From China, Sui or Tang dynasty, 6th-7th century AD
An architectural representation of the Paradise of the historical Buddha
Buddhism originated in South Asia, and throughout its existence in China it remained essentially a foreign religion. Most indigenous Chinese rituals were concerned with the prosperity of society, whereas Buddhism was primarily concerned with personal salvation.
Two schools of Buddhism had developed in India: the Theravada, or the ‘tradition of the elders’ and the Mahayana, or 'greater vehicle'.
Theravada concentrated on the life of the historical Buddha, Shakyamuni. Here the goal of the individual was to achieve enlightenment, by extinguishing desire in order to attain nirvana. Mahayana preached as its central aim the gradual salvation of all mankind with the assistance of bodhisattvas. Another body of teaching, the Vajrayana, established the role of five Buddhas, each of whom dwelt in a paradise. In China, the Buddha Amitabha, ruler of the Western Paradise, became the most important.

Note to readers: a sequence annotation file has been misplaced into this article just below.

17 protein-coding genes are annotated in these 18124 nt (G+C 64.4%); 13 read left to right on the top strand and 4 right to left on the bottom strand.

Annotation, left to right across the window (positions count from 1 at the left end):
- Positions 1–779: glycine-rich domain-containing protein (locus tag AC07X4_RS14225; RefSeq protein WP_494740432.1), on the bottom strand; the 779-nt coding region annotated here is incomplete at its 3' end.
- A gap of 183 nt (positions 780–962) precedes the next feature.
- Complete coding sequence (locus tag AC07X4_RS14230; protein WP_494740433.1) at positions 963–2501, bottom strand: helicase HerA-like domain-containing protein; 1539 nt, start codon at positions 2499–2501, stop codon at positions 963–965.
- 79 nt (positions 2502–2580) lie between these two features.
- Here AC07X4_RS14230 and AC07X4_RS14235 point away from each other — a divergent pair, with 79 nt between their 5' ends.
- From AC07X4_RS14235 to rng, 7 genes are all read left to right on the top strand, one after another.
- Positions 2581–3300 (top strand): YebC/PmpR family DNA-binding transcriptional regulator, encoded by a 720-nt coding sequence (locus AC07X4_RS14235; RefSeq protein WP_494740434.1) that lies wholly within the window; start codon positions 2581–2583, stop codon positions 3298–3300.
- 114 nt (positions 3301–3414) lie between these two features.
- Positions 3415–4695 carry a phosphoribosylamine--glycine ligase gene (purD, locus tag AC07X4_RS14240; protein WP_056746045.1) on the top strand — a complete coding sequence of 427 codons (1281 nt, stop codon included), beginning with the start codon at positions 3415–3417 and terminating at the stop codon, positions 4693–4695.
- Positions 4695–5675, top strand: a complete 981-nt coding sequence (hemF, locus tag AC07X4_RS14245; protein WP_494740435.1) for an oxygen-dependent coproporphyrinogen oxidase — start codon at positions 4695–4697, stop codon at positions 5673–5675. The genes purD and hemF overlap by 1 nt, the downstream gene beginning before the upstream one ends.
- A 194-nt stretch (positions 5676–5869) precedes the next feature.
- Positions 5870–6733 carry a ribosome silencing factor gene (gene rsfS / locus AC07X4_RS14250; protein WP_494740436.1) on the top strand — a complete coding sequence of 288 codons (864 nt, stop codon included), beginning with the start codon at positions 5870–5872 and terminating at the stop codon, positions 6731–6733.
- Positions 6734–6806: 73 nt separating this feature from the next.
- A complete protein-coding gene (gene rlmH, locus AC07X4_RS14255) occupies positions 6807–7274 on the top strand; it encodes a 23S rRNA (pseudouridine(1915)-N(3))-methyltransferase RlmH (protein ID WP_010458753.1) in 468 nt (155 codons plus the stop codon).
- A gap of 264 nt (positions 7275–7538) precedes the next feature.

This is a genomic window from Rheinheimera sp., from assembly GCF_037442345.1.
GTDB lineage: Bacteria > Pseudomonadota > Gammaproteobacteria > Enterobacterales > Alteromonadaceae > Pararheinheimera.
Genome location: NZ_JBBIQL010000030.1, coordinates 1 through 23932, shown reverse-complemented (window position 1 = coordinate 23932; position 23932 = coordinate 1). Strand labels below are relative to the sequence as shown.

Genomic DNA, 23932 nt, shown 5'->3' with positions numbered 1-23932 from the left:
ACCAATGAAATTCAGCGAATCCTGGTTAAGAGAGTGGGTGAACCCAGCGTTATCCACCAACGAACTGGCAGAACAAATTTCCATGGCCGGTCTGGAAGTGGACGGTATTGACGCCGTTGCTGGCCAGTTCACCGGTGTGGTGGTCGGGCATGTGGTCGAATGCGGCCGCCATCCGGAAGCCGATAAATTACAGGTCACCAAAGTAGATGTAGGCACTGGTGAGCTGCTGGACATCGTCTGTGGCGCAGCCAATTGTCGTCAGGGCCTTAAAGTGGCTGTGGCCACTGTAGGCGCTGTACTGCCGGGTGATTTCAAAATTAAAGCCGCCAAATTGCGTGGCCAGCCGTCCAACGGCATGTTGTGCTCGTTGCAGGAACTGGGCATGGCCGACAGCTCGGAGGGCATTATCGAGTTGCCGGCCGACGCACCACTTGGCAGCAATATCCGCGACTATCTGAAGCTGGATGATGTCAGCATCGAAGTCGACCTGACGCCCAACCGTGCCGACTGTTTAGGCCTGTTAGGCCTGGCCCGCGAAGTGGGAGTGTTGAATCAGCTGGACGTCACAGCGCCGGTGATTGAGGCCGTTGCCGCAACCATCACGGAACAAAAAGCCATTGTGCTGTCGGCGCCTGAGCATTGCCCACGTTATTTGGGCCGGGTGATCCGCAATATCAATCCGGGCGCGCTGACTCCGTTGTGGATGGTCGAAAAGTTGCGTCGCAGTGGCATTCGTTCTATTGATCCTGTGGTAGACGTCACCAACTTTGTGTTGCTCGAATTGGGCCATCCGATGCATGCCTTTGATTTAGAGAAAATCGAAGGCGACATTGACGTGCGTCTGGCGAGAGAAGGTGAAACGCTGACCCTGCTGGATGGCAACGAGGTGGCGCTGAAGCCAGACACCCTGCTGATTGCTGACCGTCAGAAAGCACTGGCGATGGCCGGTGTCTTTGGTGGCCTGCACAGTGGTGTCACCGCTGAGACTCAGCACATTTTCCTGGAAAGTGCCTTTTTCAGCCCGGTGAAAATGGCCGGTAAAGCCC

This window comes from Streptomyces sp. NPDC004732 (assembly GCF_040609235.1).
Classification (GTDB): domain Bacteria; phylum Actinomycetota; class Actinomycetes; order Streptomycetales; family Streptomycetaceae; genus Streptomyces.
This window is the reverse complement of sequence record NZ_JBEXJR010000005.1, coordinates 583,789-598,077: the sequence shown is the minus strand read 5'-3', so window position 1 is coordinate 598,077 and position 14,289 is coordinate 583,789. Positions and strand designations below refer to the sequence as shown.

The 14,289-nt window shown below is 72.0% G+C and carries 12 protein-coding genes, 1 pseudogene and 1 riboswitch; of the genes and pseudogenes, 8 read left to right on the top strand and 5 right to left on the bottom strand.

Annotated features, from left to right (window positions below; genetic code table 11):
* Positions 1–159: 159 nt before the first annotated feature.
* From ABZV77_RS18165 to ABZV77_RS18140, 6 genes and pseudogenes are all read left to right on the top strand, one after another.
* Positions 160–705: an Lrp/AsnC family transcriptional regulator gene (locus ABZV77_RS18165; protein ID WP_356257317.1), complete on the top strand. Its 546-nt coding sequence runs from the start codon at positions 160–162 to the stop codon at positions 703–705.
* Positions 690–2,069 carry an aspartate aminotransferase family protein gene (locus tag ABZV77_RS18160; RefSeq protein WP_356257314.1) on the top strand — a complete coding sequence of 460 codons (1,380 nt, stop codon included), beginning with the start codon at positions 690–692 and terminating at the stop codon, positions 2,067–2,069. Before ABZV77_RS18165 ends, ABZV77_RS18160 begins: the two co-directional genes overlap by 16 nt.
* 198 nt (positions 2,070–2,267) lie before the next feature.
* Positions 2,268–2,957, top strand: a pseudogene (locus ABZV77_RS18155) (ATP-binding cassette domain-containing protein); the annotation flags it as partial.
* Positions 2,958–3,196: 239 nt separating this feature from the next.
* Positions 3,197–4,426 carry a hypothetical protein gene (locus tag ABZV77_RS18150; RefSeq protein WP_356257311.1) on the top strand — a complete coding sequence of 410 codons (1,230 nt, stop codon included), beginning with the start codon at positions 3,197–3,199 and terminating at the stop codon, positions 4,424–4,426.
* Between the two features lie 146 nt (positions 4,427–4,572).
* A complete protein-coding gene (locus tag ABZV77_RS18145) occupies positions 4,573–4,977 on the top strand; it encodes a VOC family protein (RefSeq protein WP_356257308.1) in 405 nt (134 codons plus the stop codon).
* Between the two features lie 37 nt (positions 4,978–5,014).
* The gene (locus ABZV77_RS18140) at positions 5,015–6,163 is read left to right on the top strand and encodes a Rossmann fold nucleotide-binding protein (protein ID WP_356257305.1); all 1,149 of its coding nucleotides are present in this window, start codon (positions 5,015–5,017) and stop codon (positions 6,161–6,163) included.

This stone lintel shows an early depiction of Shakyamuni, the historical Buddha, in his paradise. The half-moon of black stone would have been placed over the doorway of a temple or pagoda. Similar examples are found at the Great Goose Pagoda in Xi'an. At the centre of the half-moon sits Shakyamuni, surrounded by bodhisattvas and disciples. The jewelled trees and musicians in the cartouches below signify the bliss of paradise.